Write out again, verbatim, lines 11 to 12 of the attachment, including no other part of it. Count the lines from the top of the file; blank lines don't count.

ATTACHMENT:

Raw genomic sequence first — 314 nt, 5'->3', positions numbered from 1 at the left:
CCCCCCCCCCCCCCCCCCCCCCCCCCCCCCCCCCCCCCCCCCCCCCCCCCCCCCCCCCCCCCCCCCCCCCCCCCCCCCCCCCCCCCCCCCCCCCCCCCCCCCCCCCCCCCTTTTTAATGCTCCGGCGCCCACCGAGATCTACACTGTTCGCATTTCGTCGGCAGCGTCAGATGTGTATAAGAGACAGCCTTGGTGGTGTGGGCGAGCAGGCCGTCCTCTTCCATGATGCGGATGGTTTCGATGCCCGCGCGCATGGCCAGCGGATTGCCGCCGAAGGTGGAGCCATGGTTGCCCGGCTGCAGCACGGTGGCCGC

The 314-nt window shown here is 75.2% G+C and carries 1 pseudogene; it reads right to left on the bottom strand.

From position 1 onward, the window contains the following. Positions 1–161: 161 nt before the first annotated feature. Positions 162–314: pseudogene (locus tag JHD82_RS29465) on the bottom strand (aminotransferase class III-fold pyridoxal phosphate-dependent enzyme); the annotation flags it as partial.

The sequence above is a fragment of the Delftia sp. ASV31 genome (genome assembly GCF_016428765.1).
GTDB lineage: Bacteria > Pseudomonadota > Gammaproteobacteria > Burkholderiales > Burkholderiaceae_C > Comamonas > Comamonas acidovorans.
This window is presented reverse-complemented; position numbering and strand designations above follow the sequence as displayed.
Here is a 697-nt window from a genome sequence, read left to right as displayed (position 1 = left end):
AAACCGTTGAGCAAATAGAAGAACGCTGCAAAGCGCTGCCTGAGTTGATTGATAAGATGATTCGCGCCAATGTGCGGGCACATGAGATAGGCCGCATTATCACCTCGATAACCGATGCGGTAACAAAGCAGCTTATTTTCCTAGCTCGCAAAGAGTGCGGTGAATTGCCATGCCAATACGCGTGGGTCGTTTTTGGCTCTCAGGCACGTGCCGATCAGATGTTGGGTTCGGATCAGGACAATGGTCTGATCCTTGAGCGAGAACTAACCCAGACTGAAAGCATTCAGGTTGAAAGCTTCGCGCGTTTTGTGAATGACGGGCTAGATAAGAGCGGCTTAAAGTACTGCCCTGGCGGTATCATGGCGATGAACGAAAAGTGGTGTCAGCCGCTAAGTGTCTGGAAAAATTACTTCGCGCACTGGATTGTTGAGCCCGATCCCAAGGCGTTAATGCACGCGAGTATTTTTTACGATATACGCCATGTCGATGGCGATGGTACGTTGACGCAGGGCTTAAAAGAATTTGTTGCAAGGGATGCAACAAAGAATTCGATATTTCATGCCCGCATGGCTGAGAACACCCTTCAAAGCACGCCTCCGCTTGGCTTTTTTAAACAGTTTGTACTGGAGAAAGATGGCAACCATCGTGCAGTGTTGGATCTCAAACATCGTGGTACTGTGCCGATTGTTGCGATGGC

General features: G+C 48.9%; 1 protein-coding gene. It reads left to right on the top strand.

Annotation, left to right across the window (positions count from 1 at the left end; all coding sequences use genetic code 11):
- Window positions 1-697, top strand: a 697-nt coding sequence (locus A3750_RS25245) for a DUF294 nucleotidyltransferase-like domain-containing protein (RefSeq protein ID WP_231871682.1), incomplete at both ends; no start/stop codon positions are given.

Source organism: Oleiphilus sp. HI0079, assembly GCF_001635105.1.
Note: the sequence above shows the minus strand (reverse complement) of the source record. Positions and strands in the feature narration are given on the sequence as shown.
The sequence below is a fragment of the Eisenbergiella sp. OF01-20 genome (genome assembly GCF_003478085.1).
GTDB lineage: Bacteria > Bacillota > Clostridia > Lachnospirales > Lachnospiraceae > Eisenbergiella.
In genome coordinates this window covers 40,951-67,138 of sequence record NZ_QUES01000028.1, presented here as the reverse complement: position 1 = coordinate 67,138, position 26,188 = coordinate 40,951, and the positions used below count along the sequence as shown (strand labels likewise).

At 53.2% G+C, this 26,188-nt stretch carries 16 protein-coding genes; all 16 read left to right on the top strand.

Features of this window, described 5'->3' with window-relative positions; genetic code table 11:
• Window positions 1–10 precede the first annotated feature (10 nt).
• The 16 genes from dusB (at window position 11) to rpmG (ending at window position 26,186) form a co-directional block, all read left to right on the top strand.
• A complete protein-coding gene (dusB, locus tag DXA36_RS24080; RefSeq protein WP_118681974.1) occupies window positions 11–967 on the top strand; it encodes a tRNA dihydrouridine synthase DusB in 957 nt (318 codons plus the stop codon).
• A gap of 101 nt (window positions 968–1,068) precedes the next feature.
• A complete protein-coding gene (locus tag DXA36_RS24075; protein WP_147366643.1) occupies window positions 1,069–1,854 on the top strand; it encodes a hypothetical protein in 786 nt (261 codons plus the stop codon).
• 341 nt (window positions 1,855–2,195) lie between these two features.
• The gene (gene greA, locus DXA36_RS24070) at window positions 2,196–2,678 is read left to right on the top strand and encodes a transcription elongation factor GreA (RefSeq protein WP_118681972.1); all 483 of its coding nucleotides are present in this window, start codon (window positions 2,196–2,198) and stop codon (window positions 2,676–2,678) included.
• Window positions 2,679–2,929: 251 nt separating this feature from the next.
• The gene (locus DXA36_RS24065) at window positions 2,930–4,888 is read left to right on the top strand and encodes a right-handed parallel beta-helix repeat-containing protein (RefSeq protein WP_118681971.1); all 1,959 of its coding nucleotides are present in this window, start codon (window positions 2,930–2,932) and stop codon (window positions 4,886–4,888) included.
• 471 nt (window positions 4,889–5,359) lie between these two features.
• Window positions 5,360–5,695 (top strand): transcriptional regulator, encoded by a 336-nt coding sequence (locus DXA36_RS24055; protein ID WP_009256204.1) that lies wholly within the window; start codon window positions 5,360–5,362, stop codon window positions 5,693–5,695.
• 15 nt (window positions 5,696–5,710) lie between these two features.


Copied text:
Annotation, left to right across the window (positions count from 1 at the left end; all coding sequences use genetic code 11):
- Window positions 1-697, top strand: a 697-nt coding sequence (locus A3750_RS25245) for a DUF294 nucleotidyltransferase-like domain-containing protein (RefSeq protein ID WP_231871682.1), incomplete at both ends; no start/stop codon positions are given.